The Tehran Book Fair is one of the leading publishing events in the region. It takes place annually in May or June and attracts roughly five million visitors. And thousands of domestic and international publishers. It is one of the pre-eminent book events in the Middle East and Asia. And usually takes place on the Grand Prayer Grounds in Tehran, a special venue for visitors to pick up rare and out-of-print literature.
Tehran International Short Film Festival
The Tehran International Short Film Festival has been taking place every year in October or November since 1983. It is a wonderful opportunity to see contemporary Iranian artistic talent. Movies screen at various venues in Tehran, usually in the Mellat Cinema Complex.
Iran Holidays, Yalda Festival (Shab e Cheleh)
Yalda night was one of the most important nights in ancient Iran, which of course is still present. If we want to tell you about the importance of Yalda night and from what date it includ in the official calendar of Iranians. Its story will be long and long. But it seems that this ancient celebration existed in the official Iranian calendar since the time of Darius I.
Nightclubs and celebrations that held on this night in different parts of Iran. Iran are an ancient tradition that has not diminished in importance over the years. But has a special place and importance among Iranians. Yalda night customs are different in Iran and held in slightly different ways.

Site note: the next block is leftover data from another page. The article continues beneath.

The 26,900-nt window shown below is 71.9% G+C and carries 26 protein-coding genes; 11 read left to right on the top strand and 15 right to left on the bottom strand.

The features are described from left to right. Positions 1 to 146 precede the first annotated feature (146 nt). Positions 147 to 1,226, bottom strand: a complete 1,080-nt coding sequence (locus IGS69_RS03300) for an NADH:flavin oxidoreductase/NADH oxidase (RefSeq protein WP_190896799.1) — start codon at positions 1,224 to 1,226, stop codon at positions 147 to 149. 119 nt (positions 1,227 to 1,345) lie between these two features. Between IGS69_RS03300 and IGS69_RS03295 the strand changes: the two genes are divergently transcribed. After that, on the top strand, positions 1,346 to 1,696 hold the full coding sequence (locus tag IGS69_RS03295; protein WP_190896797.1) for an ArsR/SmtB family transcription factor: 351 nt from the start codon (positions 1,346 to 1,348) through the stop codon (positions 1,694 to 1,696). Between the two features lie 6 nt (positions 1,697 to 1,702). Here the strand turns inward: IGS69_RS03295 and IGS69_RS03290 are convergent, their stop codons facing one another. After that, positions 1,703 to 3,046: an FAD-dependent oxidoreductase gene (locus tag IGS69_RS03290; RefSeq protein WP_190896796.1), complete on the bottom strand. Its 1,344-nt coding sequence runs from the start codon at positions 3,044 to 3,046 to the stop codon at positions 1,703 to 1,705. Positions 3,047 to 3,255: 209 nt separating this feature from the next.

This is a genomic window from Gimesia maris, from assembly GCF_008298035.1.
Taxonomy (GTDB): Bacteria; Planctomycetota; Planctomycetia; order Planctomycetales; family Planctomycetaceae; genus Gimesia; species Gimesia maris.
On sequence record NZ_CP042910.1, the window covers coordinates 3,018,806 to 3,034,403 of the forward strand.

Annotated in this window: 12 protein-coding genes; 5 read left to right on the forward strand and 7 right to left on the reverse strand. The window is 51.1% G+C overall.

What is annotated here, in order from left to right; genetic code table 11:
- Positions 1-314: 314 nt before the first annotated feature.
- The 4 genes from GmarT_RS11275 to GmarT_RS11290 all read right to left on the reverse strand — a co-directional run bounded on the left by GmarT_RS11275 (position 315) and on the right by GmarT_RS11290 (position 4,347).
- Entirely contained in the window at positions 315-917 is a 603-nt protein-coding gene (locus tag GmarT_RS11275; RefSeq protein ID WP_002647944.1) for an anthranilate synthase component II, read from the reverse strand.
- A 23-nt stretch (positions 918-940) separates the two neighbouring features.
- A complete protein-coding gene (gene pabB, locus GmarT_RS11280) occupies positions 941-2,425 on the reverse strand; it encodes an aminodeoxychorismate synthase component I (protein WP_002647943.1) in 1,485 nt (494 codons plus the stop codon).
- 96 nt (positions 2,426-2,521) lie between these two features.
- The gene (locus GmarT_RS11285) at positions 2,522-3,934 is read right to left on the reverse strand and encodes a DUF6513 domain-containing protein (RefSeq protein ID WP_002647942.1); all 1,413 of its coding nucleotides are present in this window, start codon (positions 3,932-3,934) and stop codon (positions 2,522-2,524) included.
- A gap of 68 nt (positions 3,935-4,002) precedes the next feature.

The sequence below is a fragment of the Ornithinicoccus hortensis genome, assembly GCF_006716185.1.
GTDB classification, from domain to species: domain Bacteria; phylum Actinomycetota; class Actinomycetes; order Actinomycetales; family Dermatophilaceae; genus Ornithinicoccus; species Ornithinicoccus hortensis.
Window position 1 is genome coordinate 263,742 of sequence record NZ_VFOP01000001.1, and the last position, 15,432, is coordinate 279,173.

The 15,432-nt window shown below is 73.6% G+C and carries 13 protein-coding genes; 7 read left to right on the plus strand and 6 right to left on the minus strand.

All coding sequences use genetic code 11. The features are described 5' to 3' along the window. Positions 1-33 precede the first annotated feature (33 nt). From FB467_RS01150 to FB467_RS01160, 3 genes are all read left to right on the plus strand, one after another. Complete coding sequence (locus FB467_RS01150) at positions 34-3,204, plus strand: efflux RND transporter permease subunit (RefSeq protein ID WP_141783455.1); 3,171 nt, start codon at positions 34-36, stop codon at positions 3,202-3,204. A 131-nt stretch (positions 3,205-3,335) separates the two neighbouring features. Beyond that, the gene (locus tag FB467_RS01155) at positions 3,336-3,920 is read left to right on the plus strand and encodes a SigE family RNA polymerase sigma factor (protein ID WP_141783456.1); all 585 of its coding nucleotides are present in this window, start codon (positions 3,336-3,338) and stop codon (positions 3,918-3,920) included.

Celebrated on the longest night of year which generally falls somewhere in the middle of December, this festival marks the defeat of evil. Iranians will eat melon, which is thought to ward off illness and visitors will find many restaurants serving dishes that involve the fruit.
Iran Holidays, Festival of Fire (Chahar Shanbeh Soori)
Taking place annually on the last Wednesday of December. The Festival of Fire sees bonfires sprouting up in various public areas and parks. People jump over the burning cinders and shout, “Give me your red color and take back sickly pallor,” which is a purification ritual. Many Iranians believe their ancestors’ spirits visit during the last few days of the year.